A great thing about having lots of government organisations publishing content in one place is the ability to see how the various parts of the machine fit together.
GOV.UK offers a few ways for users to do just that, for instance links at the top of pages in the departments and policy section quickly let users see which organisations are involved in the activity described by each page.
But what does that data look like as a whole?
Just before Christmas, developer Edd Sowden thought it might be interesting to build a this visualisation of the degree to which government organisations are tagging their content to one another on GOV.UK. (He was wrong, it’s fascinating).
By clicking on the dots and dragging them around, you can get a sense of which organisations tag content to each other most often, and which operate more discretely, based on the numbers of pages they share.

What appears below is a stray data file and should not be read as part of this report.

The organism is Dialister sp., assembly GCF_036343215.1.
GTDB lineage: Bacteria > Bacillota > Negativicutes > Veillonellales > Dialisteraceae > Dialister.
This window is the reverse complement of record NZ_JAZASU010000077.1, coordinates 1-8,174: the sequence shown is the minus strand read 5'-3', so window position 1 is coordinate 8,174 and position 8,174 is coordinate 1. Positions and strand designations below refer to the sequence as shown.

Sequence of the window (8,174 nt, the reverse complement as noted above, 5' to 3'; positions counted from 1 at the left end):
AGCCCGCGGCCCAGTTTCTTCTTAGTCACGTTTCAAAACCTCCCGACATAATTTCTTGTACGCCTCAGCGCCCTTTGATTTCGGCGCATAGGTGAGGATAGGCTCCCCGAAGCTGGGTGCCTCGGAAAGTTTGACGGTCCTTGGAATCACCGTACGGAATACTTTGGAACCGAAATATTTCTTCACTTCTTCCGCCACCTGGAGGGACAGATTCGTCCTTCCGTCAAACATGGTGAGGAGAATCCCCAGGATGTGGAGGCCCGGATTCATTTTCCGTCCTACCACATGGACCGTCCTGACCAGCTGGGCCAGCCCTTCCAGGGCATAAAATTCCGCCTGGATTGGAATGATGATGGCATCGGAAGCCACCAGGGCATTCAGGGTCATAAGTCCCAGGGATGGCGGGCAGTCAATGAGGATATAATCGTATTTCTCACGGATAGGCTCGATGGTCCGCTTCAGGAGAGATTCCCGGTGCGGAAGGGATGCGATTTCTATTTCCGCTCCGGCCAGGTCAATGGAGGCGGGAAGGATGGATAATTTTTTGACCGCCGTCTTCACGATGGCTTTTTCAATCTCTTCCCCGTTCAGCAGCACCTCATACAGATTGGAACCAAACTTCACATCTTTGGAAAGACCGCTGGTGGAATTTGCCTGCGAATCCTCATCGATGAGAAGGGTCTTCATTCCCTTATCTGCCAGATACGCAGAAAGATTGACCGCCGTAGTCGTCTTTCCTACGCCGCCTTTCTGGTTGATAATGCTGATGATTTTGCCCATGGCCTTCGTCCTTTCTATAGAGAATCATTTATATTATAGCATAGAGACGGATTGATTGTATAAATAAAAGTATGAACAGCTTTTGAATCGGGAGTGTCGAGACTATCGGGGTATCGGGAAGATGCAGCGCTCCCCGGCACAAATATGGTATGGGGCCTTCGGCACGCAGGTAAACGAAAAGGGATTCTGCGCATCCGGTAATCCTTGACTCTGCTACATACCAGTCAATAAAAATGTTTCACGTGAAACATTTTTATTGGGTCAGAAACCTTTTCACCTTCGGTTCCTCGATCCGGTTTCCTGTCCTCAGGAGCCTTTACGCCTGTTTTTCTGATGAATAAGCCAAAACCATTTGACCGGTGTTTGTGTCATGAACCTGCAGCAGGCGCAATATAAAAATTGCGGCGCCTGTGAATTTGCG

Some health warnings
1. The data covers all content published in the departments and policy section prior to 13th December 2013. That’s some 70,000 documents, but well over half of those were migrated over automatically from organisations’ former sites and have not been edited since, so will not have been tagged to any organisation other than the one which produced it.
2. This was a side-project of Edd’s and as such is an unsupported tool. It has not been tested for accessibility or compatibility with older browsers, so please don’t write in if it doesn’t work with your setup. It should work fine in the latest versions of Chrome and Firefox, and IE9+ (but it won’t work in IE6-8).
3. We’d also caution against drawing conclusions about how departments are really collaborating. This data simply illustrates how tagging is being used by departments in the early days of GOV.UK and true collaboration takes many forms.
4. It’s a bit addictive. If it eats into your Candy Crush Saga time, we apologise.
We were pleased to see the extent to which organisations are starting to make good use of GOV.UK’s data model to present a unified view of government activity to end users. There’s obviously room to do more - the numbers are not huge - but it’s a great start.
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